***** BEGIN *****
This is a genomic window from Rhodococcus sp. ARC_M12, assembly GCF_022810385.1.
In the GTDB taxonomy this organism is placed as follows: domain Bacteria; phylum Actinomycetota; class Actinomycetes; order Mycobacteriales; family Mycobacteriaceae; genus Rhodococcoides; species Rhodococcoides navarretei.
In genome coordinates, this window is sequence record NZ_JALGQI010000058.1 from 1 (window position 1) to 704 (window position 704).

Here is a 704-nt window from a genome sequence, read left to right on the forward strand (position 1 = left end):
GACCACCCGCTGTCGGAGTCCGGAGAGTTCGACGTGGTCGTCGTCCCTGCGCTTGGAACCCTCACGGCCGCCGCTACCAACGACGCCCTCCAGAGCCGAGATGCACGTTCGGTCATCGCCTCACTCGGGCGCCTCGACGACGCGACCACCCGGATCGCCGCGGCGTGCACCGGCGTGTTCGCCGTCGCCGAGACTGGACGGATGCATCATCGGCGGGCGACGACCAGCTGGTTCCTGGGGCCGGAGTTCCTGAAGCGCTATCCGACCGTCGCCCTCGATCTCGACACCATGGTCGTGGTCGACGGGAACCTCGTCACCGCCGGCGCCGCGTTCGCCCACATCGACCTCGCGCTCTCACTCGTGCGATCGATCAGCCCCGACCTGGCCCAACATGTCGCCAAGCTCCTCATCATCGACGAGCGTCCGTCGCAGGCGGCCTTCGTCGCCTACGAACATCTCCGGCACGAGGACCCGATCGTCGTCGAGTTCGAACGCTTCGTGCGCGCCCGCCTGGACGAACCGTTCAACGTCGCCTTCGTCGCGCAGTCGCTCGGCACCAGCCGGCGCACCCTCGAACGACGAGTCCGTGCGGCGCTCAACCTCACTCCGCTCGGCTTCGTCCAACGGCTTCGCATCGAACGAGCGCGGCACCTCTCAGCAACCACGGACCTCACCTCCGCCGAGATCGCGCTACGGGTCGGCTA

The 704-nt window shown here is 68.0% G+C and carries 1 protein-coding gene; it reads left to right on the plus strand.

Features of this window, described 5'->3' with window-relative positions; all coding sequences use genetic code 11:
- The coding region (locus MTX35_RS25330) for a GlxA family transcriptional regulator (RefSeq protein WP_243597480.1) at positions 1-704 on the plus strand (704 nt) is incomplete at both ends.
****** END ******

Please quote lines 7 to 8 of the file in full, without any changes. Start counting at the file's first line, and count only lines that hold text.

Features of this window, described 5'->3' with window-relative positions; all coding sequences use genetic code 11:
- The coding region (locus MTX35_RS25330) for a GlxA family transcriptional regulator (RefSeq protein WP_243597480.1) at positions 1-704 on the plus strand (704 nt) is incomplete at both ends.